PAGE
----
Skip to content

Home adaptations to help the person you care for


There are a number of adaptations that can be made to the person you care for’s home to assist them to be as independent as possible whilst still saying safe. Some of these are temporary, and others can be permanent. These adaptations can sometimes make a crucial difference to allowing your friend or relative to stay in their own home for longer. And they can also take some of the burden away from you as their carer, by allowing them to do more for themselves.

There a wide range of different adaptations available, ranging from small and easy to big and complicated. Some of the most common adaptations include:

  • Widening doors and installing ramps to make their home wheelchair-friendly.
  • Installing a bathroom or bedroom downstairs if they struggle to get upstairs.
  • Lowering kitchen worktops and tables so that they can be used whilst sitting down, for instance in a wheelchair.
  • Adapting their bathroom to include a walk-in bath, bath lift or easy access shower.
  • Installing a new wet room.
  • Fitting a banister on the stairs or a stairlift to make it easier to get up and down.
  • Installing smart heating and lighting controls to make them easier for the person you care for to control independently.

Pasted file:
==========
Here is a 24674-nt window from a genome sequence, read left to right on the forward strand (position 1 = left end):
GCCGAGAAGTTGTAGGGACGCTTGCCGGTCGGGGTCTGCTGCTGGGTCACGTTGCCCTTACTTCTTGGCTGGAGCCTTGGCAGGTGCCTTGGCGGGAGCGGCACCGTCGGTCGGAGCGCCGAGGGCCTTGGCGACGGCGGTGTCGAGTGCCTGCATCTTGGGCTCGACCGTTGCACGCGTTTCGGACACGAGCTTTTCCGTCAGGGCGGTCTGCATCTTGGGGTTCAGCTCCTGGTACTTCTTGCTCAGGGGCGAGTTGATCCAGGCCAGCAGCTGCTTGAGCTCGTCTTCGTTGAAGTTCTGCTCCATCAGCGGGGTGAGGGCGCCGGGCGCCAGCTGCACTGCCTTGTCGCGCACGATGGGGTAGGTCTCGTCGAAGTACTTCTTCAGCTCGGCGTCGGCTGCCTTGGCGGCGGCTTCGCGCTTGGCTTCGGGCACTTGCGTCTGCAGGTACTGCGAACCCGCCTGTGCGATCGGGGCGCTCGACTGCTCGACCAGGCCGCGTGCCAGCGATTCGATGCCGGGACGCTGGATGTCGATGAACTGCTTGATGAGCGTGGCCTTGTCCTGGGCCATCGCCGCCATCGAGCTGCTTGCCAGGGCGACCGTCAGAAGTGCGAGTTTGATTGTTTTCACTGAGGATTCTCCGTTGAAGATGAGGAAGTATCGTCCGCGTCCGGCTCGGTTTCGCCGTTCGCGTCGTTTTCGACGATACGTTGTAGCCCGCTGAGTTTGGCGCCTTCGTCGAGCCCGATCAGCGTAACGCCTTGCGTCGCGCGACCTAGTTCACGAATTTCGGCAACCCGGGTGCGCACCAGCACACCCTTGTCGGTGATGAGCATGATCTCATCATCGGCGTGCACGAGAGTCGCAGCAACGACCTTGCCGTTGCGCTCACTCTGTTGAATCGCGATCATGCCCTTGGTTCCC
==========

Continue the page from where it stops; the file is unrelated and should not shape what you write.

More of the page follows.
• Increasing security for example by fitting an intercom or lights that come on when someone is at their front door.
  • Installing grabrails to help avoid falls.

To find out what would be best for the person you care for, it is a good idea to get a free home assessment by an occupational therapist through the local council. You can find out more about this in our guide 'Occupational therapist assessments'. It is also worth checking whether your adaptations require planning permission or approval by building control before you go ahead.

As you can imagine, many of these adaptations are an expensive investment. Some of them can be funded by grants, and others may be provided for free by the local council depending on your friend or relative’s circumstances. For more information, take a look at our guide 'Financial support for home adaptations'.

Even if they are not able to be funded externally, making adaptations can still be a worthwhile investment for your friend or relative. It will make their life a lot easier (and yours too!) and do wonders for their self-esteem if they can get around their own home more independently. And it can sometimes even make financial sense too if the alternative is that they would need to move to a care home.

Home adaptations are complimented by the assistance that additional equipment and aids can provide. Take a look at our guide 'Equipment and assistive aids to help the person you care for' for further information.

Online Help and Advice

Visit our online support section where we have provided advice and guidance on a range of relevant topics to help you in your caring role.

Online support
Is this page useful?